Om Malik / GigaOM:
Slide Cuts Ad Staff, Shifts Focus  —  Max Levchin's Slide, a San Francisco-based startup that caught the Facebook application wave early, is making a strategic shift, refocusing its revenue efforts on higher-margin premium advertising that include brand sponsorships for many of its well-known applications such as Super Poke.
RELATED:
Nicholas Carlson / Silicon Alley Insider:   Slide Is Now A $500 Million Sponsored App-Maker*
Larry Dignan / Between the Lines:
Michael Jackson funeral delivers pop in video streams  —  Live video streams of the Michael Jackson funeral are delivering a big jump in activity and some sites are struggling under the strain.  —  According to Akamai's live stream tracker, a handy link of current activity, the Jackson funeral is getting a lot of attention.
Spencer Ante / Tech Beat:
Made Men: Why Venture Capitalists Sponsor Other VCs  —  The big news out this week in the venture capital market is the launch of Andreessen Horowitz, a new $300 million venture capital fund co-founded by Marc Andreeseen, a tech visionary who founded Netscape Communications, the startup that triggered the Internet tsunami.
John Timmer / Ars Technica:
New algorithm guesses SSNs using date and place of birth  —  Two researchers have found that a pair of antifraud methods intended to increase the chances of detecting bogus social security numbers has actually allowed the statistical reconstruction of the number using information that many people place on social networking sites.
Matthew Newman / Bloomberg:
Microsoft, EU Said to Be in Talks to Settle Two Antitrust Investigations  —  Microsoft Corp., which has been fined 1.68 billion euros ($2.4 billion) in European Union antitrust cases, is in preliminary talks to settle two additional investigations before EU Competition Commissioner Neelie Kroes leaves office …
macles*:
Acer Aspire Timeline 1810T  —  It's not an Acer Aspire One, but it's close enough.  —  You could however easily mistake it for the Aspire One 751, as it's based on the same chassis with a few modifications.  It also shares the 11.6" screen with 1366x768 resolution.
Miguel de Icaza:
From Microsoft: C# and CLI under the Community Promise  —  First the big news: Microsoft will be applying the Community Promise patent licensing to both C# and the CLI.  —  The announcement was done by Peter Galli at Microsoft over at Port25 and it states (emphasis is mine):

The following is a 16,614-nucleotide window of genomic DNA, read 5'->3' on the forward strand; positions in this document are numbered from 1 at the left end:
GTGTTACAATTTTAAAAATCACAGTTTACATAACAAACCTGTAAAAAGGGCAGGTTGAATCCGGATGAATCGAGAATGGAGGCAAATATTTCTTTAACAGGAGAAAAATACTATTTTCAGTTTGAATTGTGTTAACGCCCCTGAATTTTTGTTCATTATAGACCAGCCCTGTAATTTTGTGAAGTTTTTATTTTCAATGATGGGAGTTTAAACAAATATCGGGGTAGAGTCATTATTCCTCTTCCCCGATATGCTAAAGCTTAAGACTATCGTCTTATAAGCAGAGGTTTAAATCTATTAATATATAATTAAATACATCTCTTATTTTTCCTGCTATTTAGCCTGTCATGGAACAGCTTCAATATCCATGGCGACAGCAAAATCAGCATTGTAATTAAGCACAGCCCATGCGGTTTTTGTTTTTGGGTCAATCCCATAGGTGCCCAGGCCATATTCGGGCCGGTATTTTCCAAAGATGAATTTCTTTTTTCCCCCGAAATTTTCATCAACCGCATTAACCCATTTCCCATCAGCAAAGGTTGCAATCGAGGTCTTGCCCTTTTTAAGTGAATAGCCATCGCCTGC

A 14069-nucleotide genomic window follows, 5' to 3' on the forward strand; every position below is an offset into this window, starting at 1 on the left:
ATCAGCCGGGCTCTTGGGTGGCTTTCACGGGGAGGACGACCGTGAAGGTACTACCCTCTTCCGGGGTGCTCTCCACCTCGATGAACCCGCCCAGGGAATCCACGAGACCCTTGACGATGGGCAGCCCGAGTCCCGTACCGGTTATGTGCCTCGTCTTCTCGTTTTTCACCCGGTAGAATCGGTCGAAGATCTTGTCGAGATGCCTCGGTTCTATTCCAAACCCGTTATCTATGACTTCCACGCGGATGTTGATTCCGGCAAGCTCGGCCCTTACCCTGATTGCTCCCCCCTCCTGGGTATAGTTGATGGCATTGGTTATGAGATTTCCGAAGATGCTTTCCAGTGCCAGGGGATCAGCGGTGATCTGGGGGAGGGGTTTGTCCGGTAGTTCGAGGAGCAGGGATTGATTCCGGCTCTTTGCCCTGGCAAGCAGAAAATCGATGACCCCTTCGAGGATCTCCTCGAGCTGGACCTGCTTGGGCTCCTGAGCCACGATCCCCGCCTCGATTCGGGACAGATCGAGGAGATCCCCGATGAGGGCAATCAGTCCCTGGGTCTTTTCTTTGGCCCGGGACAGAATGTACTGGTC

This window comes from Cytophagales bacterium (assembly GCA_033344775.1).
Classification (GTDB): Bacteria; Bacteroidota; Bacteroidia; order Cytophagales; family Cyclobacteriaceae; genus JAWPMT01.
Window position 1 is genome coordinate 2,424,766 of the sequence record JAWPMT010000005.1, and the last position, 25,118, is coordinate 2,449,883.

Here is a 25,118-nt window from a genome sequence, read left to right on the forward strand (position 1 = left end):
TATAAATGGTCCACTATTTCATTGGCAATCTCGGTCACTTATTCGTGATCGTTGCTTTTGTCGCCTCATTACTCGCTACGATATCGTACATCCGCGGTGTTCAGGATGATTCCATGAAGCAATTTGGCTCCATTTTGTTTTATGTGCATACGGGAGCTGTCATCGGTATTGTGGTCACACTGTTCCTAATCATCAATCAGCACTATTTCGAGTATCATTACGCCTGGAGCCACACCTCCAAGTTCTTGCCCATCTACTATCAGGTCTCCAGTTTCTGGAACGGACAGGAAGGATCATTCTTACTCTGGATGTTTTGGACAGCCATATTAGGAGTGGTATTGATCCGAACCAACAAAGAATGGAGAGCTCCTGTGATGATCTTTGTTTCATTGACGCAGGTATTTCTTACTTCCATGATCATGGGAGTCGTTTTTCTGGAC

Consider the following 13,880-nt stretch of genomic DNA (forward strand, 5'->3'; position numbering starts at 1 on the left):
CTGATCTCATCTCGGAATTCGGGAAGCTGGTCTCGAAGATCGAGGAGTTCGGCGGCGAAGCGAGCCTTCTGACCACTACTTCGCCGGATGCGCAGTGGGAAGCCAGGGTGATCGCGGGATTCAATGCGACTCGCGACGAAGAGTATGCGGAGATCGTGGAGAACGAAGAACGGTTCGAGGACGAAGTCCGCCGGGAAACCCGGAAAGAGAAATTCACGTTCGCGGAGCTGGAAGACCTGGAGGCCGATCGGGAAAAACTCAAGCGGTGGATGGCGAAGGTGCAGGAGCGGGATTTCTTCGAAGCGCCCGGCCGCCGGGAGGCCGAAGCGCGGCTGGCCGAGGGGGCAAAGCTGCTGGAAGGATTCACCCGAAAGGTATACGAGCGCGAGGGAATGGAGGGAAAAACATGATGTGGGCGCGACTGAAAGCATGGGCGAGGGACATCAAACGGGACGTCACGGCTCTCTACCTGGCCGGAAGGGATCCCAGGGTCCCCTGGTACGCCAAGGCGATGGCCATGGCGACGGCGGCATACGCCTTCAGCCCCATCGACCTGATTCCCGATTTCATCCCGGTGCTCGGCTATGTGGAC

Staci D. Kramer / paidContent:
IAC's Match Agrees To Buy People Media For $80 Million  —  Broad-based online dating site Match.com is buying into the targeted subscription dating business with the acquisition of People Media from private equity firm American Capital Ltd. and various investors for $80 million in cash.
Martin LaMonica / CNET News:
Microsoft opens Hohm to energy monitoring  —  Microsoft opened up its Hohm Web application on Monday to U.S. users, a site that gives people a starting point for cutting home energy use.  —  The launch of Hohm, still in beta, was marred at least for some people, including me …
John Gruber / Daring Fireball:
Mobile Phone Keyboards  —  I missed it while I was at WWDC last month, but Tim Bray wrote a thoughtful piece regarding whether hardware keyboards are an important feature.  Bray owns and very much likes an HTC Android G1, and writes: … I think the question boils down to whether Apple …
 
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Rackspace:
Another Patent Troll Slain.  You Are Now Free To Rotate Your Smartphone.  —  Rotatable Technologies is now an ex-patent troll.  I say “ex-troll” because its patent, US Pat.  No. 6,326,978, has been declared unpatentable …
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 More Items: 
Joseph Tartakoff / paidContent:
Yahoo Withdraws Lawsuit Over Rights To Fantasy-Sports Stats
Discussion: CNET News and Reuters
internetnews.com:
Mobile Apps Drifting to the Cloud
Discussion: AppScout
MG Siegler / TechCrunch:
Amazon Killing Mobile Apps That Use Its Data
Discussion: Alan Quatermain
Andrew LaVallee / Digits:
Bloomberg Announces New York Media Stimulus Plans
Discussion: paidContent
Dennis Sellers / Macsimum News:
Apple, Nintendo, Sony sued for patent infringement
Janko Roettgers / P2P Blog:
Kazaa's bizarre new PR campaign
Discussion: PRWeb and MobileCrunch
 Earlier Items: 
Evan Hessel / Forbes:
Making Facebook Pay
Jason Mick / DailyTech:
Mozilla May Finally Move to a 64-Bit Browser With Firefox 3.6
Yukari Iwatani Kane / Wall Street Journal:
How I Spent My Summer: Hacking Into iPhones With Friends
Discussion: WinX Blog
Joe Mandese / MediaPost:
Office Depot's Circuitous Route: Takes ‘Circular’ …
Discussion: NewTeeVee
Jason Kincaid / TechCrunch:
Hear That? It's The Sound Of Your New Hearing Aid, The iPhone
Discussion: GottaBeMobile.com
 

 
From Mediagazer:

Andrew Beaujon / Poynter.:
Reporter quits Sun-Times, cites ‘chilling effect in the newsroom’

Max Read / Gawker:
Gawker posts belated retort to Gamergate campaign targeting advertisers and partners, says thousands in revenue lost

Alex Weprin / Capital New York:
CBS News readies 24-hour ‘CBSN’ digital network